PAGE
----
# 2 Finite automata

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```					2 Finite automata
Finite automata are the simplest computational models for computers with an extremely limited amount of memory.

2.1 Examples of ﬁnite automata
Example: Controller for an automatic door (a swing door with a front pad and a rear pad). Two states (closed and
open) and four possible input conditions (front, rear, neither, and both).
Example: A farmer (F) with a cabbage (C), a dog (D), and a goat (G) wants to cross a river. There is a small boat
which can only carry the farmer plus one of the three things. At any time, the cabbage and the goat cannot be left alone
neither can the dog and the goat. How can the farmer cross the river? A ﬁnite automaton with start state FCDG-0 and/
/
accept state 0-FCDG can solve the puzzle.
Example: Use of automata theory in software applications includes: study of the behavior of digital circuits, lexical
analyzer in compilers, text pattern matching, and veriﬁcation of ﬁnite-state systems.

2.2 Deterministic ﬁnite automata

• DFA M = (Q, Σ, δ, q0 , F), where Q is a ﬁnite set of states, Σ is an alphabet, q0 ∈ Q is a start state, F ⊆ Q is a
set of accept/ﬁnal states, and δ : Q × Σ → Q is a transition function (represented in a table, called the transition
table), where δ(q, a) = p is the state that M will enter if the current state is q and the current symbol is a.
• State diagrams an transition tables are other representations of DFAs.
• Although rigorously, δ(q, a) should be deﬁned ∀q ∈ Q and ∀a ∈ Σ, all inaccessible and dead-end states with
associated arcs may be removed to simplify the DFA.
• Extending δ to δ : Q × Σ∗ → Q: For any q ∈ Q, deﬁne δ(q, ε) = q and δ(q, w) = δ(δ(q, x), a) if w = xa.
ˆ                                    ˆ               ˆ           ˆ

• Language of a DFA M (or language recognized by M) is L(M) = {w|δ(q0 , w) ∈ F}. A language is called a
ˆ
regular language if some DFA recognizes it.
• DFAs as language recognizers with an input tape, a control unit, and a cursor: Input string w ∈ Σ∗ → DFA →
accept/reject.

Example (Sipser p. 36): A DFA that accepts strings over the alphabet {0, 1} that have at least one 1 and an even
number of 0s after the last 1. (Given a DFA M, what is L(M)?)
Example: A DFA that accepts strings over alphabet {0, 1} that have even numbers of 0s and 1s. (Given a language A,
what is the DFA M such that L(M) = A?)

2.3 Nondeterministic ﬁnite automata

• NFA N = (Q, Σ, δ, q0 , F), where Q is a ﬁnite set of states, Σ is an alphabet, q0 ∈ Q is a start state, F ⊆ Q is a set
of accept/ﬁnal states, and δ : Q × (Σ ∪ {ε}) → 2Q is a transition function, where δ(q, a) = P is the set of states
that N may enter if the current state is q and the current symbol is a. In the case of δ(q, ε) = P, N ignores the
current input symbol and transitions from the current state q to any state in P.
• How does an NFA accept/reject a string? The meaning of nondeterminism.
• ε-closure: For any P ⊆ Q, E(P) is the set of all states reachable from any state in P via zero or more ε-transitions.

• Extending δ to δ : Q × Σ∗ → 2Q : For any q ∈ Q, deﬁne δ(q, ε) = E({q}) and δ(q, w) = E(∪k δ(pi , a)) if w = xa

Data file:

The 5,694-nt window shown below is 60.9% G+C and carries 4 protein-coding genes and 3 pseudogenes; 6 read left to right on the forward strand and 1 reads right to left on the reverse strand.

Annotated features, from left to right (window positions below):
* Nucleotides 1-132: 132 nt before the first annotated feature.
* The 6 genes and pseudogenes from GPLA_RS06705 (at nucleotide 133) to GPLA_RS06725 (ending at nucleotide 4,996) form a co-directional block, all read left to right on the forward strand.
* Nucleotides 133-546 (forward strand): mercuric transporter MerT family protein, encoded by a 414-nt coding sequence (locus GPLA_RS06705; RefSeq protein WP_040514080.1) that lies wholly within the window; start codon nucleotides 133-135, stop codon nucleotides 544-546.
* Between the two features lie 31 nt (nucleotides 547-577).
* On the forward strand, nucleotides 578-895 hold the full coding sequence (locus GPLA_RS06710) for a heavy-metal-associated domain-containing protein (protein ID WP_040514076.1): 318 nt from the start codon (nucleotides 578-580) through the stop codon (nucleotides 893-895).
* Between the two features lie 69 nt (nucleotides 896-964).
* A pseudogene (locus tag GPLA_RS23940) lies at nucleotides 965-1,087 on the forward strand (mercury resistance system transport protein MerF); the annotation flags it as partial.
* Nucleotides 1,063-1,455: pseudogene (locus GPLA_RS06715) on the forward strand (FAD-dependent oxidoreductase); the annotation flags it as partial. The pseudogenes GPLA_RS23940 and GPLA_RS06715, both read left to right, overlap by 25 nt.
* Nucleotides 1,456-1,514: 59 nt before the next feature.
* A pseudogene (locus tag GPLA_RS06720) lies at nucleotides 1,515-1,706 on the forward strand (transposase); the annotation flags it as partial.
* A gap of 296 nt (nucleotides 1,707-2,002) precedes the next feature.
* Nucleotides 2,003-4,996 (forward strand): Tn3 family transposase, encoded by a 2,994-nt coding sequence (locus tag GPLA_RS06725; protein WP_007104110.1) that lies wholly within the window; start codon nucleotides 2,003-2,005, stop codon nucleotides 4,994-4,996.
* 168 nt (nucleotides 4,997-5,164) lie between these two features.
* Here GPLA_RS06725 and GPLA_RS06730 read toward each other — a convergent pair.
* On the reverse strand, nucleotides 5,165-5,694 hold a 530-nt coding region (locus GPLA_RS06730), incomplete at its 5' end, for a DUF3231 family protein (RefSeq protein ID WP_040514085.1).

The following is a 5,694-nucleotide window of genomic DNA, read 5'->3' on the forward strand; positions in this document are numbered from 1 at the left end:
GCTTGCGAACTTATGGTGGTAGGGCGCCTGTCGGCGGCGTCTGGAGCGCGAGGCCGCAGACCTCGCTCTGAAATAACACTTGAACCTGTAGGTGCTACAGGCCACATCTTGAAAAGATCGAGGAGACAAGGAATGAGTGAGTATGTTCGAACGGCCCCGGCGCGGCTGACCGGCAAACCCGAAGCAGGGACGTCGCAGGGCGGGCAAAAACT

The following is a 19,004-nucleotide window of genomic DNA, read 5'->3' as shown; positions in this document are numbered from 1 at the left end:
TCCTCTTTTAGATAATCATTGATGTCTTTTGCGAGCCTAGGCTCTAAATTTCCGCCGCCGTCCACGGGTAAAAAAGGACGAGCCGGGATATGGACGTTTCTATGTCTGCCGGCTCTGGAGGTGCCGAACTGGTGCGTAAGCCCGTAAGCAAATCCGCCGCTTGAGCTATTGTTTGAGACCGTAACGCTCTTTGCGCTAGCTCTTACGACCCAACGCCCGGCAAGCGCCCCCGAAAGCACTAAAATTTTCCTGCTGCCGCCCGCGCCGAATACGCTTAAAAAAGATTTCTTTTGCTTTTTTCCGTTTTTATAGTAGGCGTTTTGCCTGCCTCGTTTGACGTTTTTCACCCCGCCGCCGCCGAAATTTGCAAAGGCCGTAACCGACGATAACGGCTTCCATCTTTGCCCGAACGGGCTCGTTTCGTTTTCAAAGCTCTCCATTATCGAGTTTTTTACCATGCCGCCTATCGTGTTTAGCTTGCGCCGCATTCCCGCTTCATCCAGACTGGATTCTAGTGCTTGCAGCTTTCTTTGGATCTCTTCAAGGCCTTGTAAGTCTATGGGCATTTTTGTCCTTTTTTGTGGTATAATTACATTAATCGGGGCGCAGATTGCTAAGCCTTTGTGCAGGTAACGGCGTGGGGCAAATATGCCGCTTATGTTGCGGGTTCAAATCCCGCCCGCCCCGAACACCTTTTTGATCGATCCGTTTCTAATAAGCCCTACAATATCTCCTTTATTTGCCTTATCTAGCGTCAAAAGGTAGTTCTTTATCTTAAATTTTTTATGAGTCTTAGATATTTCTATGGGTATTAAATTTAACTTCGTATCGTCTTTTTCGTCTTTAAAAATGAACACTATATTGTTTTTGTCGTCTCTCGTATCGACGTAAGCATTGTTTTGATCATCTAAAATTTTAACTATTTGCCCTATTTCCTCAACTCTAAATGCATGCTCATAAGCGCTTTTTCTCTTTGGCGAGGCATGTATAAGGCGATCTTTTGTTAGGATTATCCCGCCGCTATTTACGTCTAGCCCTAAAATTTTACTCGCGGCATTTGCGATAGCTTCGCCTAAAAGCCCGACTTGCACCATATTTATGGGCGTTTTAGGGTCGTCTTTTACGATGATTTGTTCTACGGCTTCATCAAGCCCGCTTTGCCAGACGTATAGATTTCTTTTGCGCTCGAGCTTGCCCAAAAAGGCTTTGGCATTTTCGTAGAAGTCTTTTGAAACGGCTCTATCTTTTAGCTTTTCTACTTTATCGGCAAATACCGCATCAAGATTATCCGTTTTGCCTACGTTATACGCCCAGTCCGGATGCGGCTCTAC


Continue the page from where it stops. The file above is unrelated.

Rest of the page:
ˆ                                      ˆ                    ˆ
i=1
and δ(q, x) = {p1 , . . . , pk }.
ˆ

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/
• Language of an NFA N (or language recognized by N) is L(N) = {w|δ(q0 , w) ∩ F = 0}.
ˆ

• NFA as a language recognizer: NFA accepts a string if there is a path from the start state to some accept state,
and it rejects a string if there is no path from the start state to any accept state.

Example (Sipser p. 51): A four-state NFA and an eight-state DFA that recognize the language consisting of strings
over {0, 1} with a 1 in the third position from the end.
Example: An NFA that accepts decimal numbers.

2.4 Equivalence of DFAs and NFAs
The subset construction method: Given NFA N = (Q, Σ, δ, q0 , F). Construct a DFA M = (Q , Σ, δ , q0 , F ) as follows
such that L(M) = L(N).

• Q is the power set of Q, i.e., Q contains all the subsets of Q. Note that if |Q| = n then |Q | = 2n . This is just
the worst case. Since many states in M are inaccessible or dead-end states and thus may be thrown away, so in
practice, |Q | may be much less than 2n .
• q0 = E({q0 }).
/
• F = {R ∈ Q |R ∩ F = 0}.
• For each R ∈ Q and each a ∈ Σ, δ (R, a) = E(∪ p∈R δ(p, a)).

After a DFA is constructed with the above method, all inaccessible and dead-end states with associated arcs may be
removed to simplify the DFA.
Theorem: The equivalence of DFAs, NFAs, and regular languages.
Example: A bad case for the subset construction: |QN | = n + 1 and |QD | = 2n .
Example: A DFA that accepts decimal numbers.

2.5 Closure under regular operations
Reading: Sisper 1.1 (pp. 44-47) and 1.2 (pp. 58-63)

• Closure under union: If A and B are regular, so is A ∪ B.

• Closure under concatenation: If A and B are regular, so is AB.
• Closure under star: If A is regular, so is A∗ .
• Closure under complementation: If A is regular, so is A (which is Σ∗ − A).
• Closure under intersection: If A and B are regular, so is A ∩ B.
• Closure under difference: If A and B are regular, so is A − B.
• Closure under reverse: If A is regular, so is AR (where AR = {wR |w ∈ A} and wR is the reversed w).
• Closure under homomorphism: If A is regular, so is h(A) (where h(A) = {h(w)|w ∈ A} and h : Σ → (Σ )∗ is a
homomorphism).
• Closure under inverse homomorphism: If A is regular, so is h−1 (A) (where h−1 (A) = {w|h(w) ∈ A}).

Example: Prove that A = {w ∈ {a, b}∗|w is of odd length and contains an even number of a’s} is regular. (A is the
intersection of two regular languages.)

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